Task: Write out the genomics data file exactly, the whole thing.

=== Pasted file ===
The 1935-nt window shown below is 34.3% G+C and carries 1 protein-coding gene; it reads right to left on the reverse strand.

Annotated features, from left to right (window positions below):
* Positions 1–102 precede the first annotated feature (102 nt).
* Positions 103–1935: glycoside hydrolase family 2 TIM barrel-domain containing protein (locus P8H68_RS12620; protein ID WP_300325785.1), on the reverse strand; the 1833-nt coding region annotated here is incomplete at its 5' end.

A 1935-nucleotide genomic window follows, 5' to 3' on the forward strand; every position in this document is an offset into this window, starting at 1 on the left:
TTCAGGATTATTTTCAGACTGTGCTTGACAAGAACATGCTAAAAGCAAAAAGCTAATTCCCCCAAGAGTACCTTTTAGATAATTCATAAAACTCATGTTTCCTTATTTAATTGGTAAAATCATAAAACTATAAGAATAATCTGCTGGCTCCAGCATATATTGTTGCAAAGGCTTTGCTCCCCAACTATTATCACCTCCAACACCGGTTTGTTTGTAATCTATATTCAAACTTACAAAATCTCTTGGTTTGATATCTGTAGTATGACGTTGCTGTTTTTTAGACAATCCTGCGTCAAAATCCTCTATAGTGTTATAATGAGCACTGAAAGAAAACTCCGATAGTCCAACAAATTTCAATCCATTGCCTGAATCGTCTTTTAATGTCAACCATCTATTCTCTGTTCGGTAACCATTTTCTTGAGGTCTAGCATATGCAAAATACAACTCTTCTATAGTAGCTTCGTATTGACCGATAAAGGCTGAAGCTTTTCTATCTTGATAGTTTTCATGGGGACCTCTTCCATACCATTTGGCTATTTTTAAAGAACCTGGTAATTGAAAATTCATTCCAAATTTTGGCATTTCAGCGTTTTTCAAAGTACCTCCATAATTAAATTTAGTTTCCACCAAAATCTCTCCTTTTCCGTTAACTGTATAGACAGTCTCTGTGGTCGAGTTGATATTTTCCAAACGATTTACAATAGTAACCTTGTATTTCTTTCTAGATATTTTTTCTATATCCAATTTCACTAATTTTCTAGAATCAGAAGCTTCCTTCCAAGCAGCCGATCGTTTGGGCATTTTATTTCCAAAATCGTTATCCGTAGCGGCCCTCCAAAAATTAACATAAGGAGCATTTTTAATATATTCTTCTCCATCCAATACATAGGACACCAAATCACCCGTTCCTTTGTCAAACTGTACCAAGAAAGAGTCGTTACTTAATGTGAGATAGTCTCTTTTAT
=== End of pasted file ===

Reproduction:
The 1935-nt window shown below is 34.3% G+C and carries 1 protein-coding gene; it reads right to left on the reverse strand.

Annotated features, from left to right (window positions below):
* Positions 1–102 precede the first annotated feature (102 nt).
* Positions 103–1935: glycoside hydrolase family 2 TIM barrel-domain containing protein (locus P8H68_RS12620; protein ID WP_300325785.1), on the reverse strand; the 1833-nt coding region annotated here is incomplete at its 5' end.

A 1935-nucleotide genomic window follows, 5' to 3' on the forward strand; every position in this document is an offset into this window, starting at 1 on the left:
TTCAGGATTATTTTCAGACTGTGCTTGACAAGAACATGCTAAAAGCAAAAAGCTAATTCCCCCAAGAGTACCTTTTAGATAATTCATAAAACTCATGTTTCCTTATTTAATTGGTAAAATCATAAAACTATAAGAATAATCTGCTGGCTCCAGCATATATTGTTGCAAAGGCTTTGCTCCCCAACTATTATCACCTCCAACACCGGTTTGTTTGTAATCTATATTCAAACTTACAAAATCTCTTGGTTTGATATCTGTAGTATGACGTTGCTGTTTTTTAGACAATCCTGCGTCAAAATCCTCTATAGTGTTATAATGAGCACTGAAAGAAAACTCCGATAGTCCAACAAATTTCAATCCATTGCCTGAATCGTCTTTTAATGTCAACCATCTATTCTCTGTTCGGTAACCATTTTCTTGAGGTCTAGCATATGCAAAATACAACTCTTCTATAGTAGCTTCGTATTGACCGATAAAGGCTGAAGCTTTTCTATCTTGATAGTTTTCATGGGGACCTCTTCCATACCATTTGGCTATTTTTAAAGAACCTGGTAATTGAAAATTCATTCCAAATTTTGGCATTTCAGCGTTTTTCAAAGTACCTCCATAATTAAATTTAGTTTCCACCAAAATCTCTCCTTTTCCGTTAACTGTATAGACAGTCTCTGTGGTCGAGTTGATATTTTCCAAACGATTTACAATAGTAACCTTGTATTTCTTTCTAGATATTTTTTCTATATCCAATTTCACTAATTTTCTAGAATCAGAAGCTTCCTTCCAAGCAGCCGATCGTTTGGGCATTTTATTTCCAAAATCGTTATCCGTAGCGGCCCTCCAAAAATTAACATAAGGAGCATTTTTAATATATTCTTCTCCATCCAATACATAGGACACCAAATCACCCGTTCCTTTGTCAAACTGTACCAAGAAAGAGTCGTTACTTAATGTGAGATAGTCTCTTTTAT